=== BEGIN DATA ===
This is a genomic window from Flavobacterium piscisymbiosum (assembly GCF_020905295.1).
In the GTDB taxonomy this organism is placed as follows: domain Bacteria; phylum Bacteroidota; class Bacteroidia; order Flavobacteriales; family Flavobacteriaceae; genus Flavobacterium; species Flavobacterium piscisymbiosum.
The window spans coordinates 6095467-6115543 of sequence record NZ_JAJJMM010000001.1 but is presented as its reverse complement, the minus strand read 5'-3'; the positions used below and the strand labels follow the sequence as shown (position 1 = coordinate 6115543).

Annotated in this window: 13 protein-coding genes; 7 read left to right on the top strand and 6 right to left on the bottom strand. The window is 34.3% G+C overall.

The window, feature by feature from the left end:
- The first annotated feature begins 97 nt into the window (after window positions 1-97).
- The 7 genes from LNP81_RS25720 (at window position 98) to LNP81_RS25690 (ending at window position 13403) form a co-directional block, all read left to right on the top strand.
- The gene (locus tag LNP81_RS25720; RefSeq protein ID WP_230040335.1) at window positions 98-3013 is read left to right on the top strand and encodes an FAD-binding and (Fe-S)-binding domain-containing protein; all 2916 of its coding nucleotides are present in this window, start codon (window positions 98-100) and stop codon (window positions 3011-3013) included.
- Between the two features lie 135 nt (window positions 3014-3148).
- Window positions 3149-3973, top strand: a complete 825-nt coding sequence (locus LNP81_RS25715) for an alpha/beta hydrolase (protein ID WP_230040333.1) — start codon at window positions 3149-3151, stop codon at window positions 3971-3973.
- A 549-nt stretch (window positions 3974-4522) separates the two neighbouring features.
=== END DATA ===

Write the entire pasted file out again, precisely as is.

This is a genomic window from Flavobacterium piscisymbiosum (assembly GCF_020905295.1).
In the GTDB taxonomy this organism is placed as follows: domain Bacteria; phylum Bacteroidota; class Bacteroidia; order Flavobacteriales; family Flavobacteriaceae; genus Flavobacterium; species Flavobacterium piscisymbiosum.
The window spans coordinates 6095467-6115543 of sequence record NZ_JAJJMM010000001.1 but is presented as its reverse complement, the minus strand read 5'-3'; the positions used below and the strand labels follow the sequence as shown (position 1 = coordinate 6115543).

Annotated in this window: 13 protein-coding genes; 7 read left to right on the top strand and 6 right to left on the bottom strand. The window is 34.3% G+C overall.

The window, feature by feature from the left end:
- The first annotated feature begins 97 nt into the window (after window positions 1-97).
- The 7 genes from LNP81_RS25720 (at window position 98) to LNP81_RS25690 (ending at window position 13403) form a co-directional block, all read left to right on the top strand.
- The gene (locus tag LNP81_RS25720; RefSeq protein ID WP_230040335.1) at window positions 98-3013 is read left to right on the top strand and encodes an FAD-binding and (Fe-S)-binding domain-containing protein; all 2916 of its coding nucleotides are present in this window, start codon (window positions 98-100) and stop codon (window positions 3011-3013) included.
- Between the two features lie 135 nt (window positions 3014-3148).
- Window positions 3149-3973, top strand: a complete 825-nt coding sequence (locus LNP81_RS25715) for an alpha/beta hydrolase (protein ID WP_230040333.1) — start codon at window positions 3149-3151, stop codon at window positions 3971-3973.
- A 549-nt stretch (window positions 3974-4522) separates the two neighbouring features.